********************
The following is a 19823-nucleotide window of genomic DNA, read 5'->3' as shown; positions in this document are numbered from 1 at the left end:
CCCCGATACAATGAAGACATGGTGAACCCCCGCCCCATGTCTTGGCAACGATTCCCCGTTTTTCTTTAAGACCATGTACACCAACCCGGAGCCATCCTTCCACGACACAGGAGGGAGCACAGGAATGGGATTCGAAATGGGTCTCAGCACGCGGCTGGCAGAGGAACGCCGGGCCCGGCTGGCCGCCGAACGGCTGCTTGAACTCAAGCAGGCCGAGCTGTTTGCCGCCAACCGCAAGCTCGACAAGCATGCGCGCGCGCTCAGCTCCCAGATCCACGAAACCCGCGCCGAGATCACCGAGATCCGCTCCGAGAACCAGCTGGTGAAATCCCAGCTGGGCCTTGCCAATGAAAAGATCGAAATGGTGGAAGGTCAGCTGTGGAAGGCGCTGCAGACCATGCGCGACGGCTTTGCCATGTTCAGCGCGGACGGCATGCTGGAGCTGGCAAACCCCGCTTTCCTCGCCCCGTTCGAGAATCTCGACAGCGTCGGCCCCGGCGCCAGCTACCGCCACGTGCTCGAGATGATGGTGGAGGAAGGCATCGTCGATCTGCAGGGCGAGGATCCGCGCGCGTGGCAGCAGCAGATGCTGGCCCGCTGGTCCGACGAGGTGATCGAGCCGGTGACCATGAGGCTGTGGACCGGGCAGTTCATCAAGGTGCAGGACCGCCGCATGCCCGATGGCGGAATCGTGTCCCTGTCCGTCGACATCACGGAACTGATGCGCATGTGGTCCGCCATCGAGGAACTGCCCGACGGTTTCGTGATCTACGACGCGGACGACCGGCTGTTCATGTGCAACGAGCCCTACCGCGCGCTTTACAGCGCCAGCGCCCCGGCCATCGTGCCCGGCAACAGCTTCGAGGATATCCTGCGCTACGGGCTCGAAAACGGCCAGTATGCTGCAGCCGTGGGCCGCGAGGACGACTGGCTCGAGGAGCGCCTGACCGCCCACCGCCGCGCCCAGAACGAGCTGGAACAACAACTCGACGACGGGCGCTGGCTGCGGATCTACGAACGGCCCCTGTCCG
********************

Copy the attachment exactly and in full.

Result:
The following is a 19823-nucleotide window of genomic DNA, read 5'->3' as shown; positions in this document are numbered from 1 at the left end:
CCCCGATACAATGAAGACATGGTGAACCCCCGCCCCATGTCTTGGCAACGATTCCCCGTTTTTCTTTAAGACCATGTACACCAACCCGGAGCCATCCTTCCACGACACAGGAGGGAGCACAGGAATGGGATTCGAAATGGGTCTCAGCACGCGGCTGGCAGAGGAACGCCGGGCCCGGCTGGCCGCCGAACGGCTGCTTGAACTCAAGCAGGCCGAGCTGTTTGCCGCCAACCGCAAGCTCGACAAGCATGCGCGCGCGCTCAGCTCCCAGATCCACGAAACCCGCGCCGAGATCACCGAGATCCGCTCCGAGAACCAGCTGGTGAAATCCCAGCTGGGCCTTGCCAATGAAAAGATCGAAATGGTGGAAGGTCAGCTGTGGAAGGCGCTGCAGACCATGCGCGACGGCTTTGCCATGTTCAGCGCGGACGGCATGCTGGAGCTGGCAAACCCCGCTTTCCTCGCCCCGTTCGAGAATCTCGACAGCGTCGGCCCCGGCGCCAGCTACCGCCACGTGCTCGAGATGATGGTGGAGGAAGGCATCGTCGATCTGCAGGGCGAGGATCCGCGCGCGTGGCAGCAGCAGATGCTGGCCCGCTGGTCCGACGAGGTGATCGAGCCGGTGACCATGAGGCTGTGGACCGGGCAGTTCATCAAGGTGCAGGACCGCCGCATGCCCGATGGCGGAATCGTGTCCCTGTCCGTCGACATCACGGAACTGATGCGCATGTGGTCCGCCATCGAGGAACTGCCCGACGGTTTCGTGATCTACGACGCGGACGACCGGCTGTTCATGTGCAACGAGCCCTACCGCGCGCTTTACAGCGCCAGCGCCCCGGCCATCGTGCCCGGCAACAGCTTCGAGGATATCCTGCGCTACGGGCTCGAAAACGGCCAGTATGCTGCAGCCGTGGGCCGCGAGGACGACTGGCTCGAGGAGCGCCTGACCGCCCACCGCCGCGCCCAGAACGAGCTGGAACAACAACTCGACGACGGGCGCTGGCTGCGGATCTACGAACGGCCCCTGTCCG